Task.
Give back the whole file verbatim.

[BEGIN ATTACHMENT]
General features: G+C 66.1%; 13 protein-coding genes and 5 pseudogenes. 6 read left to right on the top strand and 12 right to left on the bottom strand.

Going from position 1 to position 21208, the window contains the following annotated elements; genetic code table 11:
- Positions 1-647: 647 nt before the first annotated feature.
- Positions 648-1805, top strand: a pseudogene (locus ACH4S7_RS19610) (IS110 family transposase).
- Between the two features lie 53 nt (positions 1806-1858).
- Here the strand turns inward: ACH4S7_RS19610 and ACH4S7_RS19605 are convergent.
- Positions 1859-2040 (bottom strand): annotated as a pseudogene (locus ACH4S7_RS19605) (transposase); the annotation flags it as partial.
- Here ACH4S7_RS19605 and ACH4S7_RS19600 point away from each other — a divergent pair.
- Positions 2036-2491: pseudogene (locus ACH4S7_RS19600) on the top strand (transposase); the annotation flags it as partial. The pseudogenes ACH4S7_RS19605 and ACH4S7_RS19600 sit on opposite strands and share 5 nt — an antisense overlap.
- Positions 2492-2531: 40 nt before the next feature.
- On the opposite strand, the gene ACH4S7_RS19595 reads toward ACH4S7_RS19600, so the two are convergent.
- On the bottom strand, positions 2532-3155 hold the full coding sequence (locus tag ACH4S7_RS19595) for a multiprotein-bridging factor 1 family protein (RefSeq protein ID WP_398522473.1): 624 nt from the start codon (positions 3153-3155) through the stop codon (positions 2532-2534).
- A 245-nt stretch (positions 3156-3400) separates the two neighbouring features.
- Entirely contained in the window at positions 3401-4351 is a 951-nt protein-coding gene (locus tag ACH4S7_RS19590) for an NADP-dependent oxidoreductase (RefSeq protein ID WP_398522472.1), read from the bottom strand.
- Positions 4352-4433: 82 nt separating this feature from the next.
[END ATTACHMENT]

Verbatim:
General features: G+C 66.1%; 13 protein-coding genes and 5 pseudogenes. 6 read left to right on the top strand and 12 right to left on the bottom strand.

Going from position 1 to position 21208, the window contains the following annotated elements; genetic code table 11:
- Positions 1-647: 647 nt before the first annotated feature.
- Positions 648-1805, top strand: a pseudogene (locus ACH4S7_RS19610) (IS110 family transposase).
- Between the two features lie 53 nt (positions 1806-1858).
- Here the strand turns inward: ACH4S7_RS19610 and ACH4S7_RS19605 are convergent.
- Positions 1859-2040 (bottom strand): annotated as a pseudogene (locus ACH4S7_RS19605) (transposase); the annotation flags it as partial.
- Here ACH4S7_RS19605 and ACH4S7_RS19600 point away from each other — a divergent pair.
- Positions 2036-2491: pseudogene (locus ACH4S7_RS19600) on the top strand (transposase); the annotation flags it as partial. The pseudogenes ACH4S7_RS19605 and ACH4S7_RS19600 sit on opposite strands and share 5 nt — an antisense overlap.
- Positions 2492-2531: 40 nt before the next feature.
- On the opposite strand, the gene ACH4S7_RS19595 reads toward ACH4S7_RS19600, so the two are convergent.
- On the bottom strand, positions 2532-3155 hold the full coding sequence (locus tag ACH4S7_RS19595) for a multiprotein-bridging factor 1 family protein (RefSeq protein ID WP_398522473.1): 624 nt from the start codon (positions 3153-3155) through the stop codon (positions 2532-2534).
- A 245-nt stretch (positions 3156-3400) separates the two neighbouring features.
- Entirely contained in the window at positions 3401-4351 is a 951-nt protein-coding gene (locus tag ACH4S7_RS19590) for an NADP-dependent oxidoreductase (RefSeq protein ID WP_398522472.1), read from the bottom strand.
- Positions 4352-4433: 82 nt separating this feature from the next.